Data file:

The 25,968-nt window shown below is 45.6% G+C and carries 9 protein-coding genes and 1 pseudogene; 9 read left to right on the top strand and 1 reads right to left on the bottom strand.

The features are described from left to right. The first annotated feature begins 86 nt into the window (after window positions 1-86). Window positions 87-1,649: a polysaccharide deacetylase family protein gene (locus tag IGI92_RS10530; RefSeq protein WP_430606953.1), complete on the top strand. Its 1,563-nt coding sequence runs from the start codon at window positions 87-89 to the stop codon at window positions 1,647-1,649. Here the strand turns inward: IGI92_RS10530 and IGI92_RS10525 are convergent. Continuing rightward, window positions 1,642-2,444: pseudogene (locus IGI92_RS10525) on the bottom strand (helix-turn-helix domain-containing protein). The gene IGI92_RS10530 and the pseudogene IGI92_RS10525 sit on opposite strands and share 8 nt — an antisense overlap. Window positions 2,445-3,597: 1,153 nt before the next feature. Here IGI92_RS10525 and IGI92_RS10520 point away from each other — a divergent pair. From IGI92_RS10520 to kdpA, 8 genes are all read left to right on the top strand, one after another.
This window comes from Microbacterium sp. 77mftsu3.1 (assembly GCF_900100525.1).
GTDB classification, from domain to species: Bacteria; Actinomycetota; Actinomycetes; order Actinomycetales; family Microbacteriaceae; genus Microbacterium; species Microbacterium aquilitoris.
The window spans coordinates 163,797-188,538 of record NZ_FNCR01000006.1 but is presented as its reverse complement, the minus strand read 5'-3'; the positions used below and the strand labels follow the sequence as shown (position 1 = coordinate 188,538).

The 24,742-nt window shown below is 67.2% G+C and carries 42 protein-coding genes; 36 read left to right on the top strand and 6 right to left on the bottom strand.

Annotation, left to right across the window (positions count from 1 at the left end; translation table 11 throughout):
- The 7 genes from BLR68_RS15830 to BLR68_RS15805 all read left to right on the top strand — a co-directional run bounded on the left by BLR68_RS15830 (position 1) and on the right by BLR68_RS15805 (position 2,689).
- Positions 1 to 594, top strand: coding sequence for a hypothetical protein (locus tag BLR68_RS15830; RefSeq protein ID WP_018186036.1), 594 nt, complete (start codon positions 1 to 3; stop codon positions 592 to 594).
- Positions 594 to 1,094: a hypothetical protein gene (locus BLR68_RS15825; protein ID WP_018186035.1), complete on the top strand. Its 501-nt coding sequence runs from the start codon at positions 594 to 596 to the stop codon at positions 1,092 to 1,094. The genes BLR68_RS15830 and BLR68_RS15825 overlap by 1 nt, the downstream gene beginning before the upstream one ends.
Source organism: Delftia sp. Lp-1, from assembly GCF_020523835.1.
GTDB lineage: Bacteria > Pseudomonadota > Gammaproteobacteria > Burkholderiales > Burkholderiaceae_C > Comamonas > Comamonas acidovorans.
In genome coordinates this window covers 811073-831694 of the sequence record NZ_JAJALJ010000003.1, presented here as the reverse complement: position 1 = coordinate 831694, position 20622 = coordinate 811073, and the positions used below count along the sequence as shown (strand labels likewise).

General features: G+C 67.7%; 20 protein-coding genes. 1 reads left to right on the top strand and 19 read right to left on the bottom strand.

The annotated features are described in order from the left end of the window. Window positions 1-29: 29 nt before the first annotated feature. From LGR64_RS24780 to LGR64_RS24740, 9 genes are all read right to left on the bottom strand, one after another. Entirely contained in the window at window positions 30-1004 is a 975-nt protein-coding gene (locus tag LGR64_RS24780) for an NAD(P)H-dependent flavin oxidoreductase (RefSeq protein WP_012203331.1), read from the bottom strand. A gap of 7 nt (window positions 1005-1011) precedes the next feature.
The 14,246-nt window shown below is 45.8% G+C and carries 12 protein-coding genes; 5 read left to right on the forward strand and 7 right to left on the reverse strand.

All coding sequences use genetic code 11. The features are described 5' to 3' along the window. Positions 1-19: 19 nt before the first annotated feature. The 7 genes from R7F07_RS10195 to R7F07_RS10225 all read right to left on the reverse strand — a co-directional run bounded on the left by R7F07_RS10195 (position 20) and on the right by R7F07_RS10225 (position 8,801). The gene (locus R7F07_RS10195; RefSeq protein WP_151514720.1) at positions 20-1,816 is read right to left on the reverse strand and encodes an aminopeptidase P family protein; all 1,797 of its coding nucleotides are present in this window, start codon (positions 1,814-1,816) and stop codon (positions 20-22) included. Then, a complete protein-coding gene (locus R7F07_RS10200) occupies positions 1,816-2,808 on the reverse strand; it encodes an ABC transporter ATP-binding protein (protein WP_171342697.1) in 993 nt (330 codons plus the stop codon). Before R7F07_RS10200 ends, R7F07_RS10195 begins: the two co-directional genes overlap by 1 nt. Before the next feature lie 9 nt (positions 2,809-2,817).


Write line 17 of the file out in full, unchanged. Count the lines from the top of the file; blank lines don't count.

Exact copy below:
All coding sequences use genetic code 11. The features are described 5' to 3' along the window. Positions 1-19: 19 nt before the first annotated feature. The 7 genes from R7F07_RS10195 to R7F07_RS10225 all read right to left on the reverse strand — a co-directional run bounded on the left by R7F07_RS10195 (position 20) and on the right by R7F07_RS10225 (position 8,801). The gene (locus R7F07_RS10195; RefSeq protein WP_151514720.1) at positions 20-1,816 is read right to left on the reverse strand and encodes an aminopeptidase P family protein; all 1,797 of its coding nucleotides are present in this window, start codon (positions 1,814-1,816) and stop codon (positions 20-22) included. Then, a complete protein-coding gene (locus R7F07_RS10200) occupies positions 1,816-2,808 on the reverse strand; it encodes an ABC transporter ATP-binding protein (protein WP_171342697.1) in 993 nt (330 codons plus the stop codon). Before R7F07_RS10200 ends, R7F07_RS10195 begins: the two co-directional genes overlap by 1 nt. Before the next feature lie 9 nt (positions 2,809-2,817).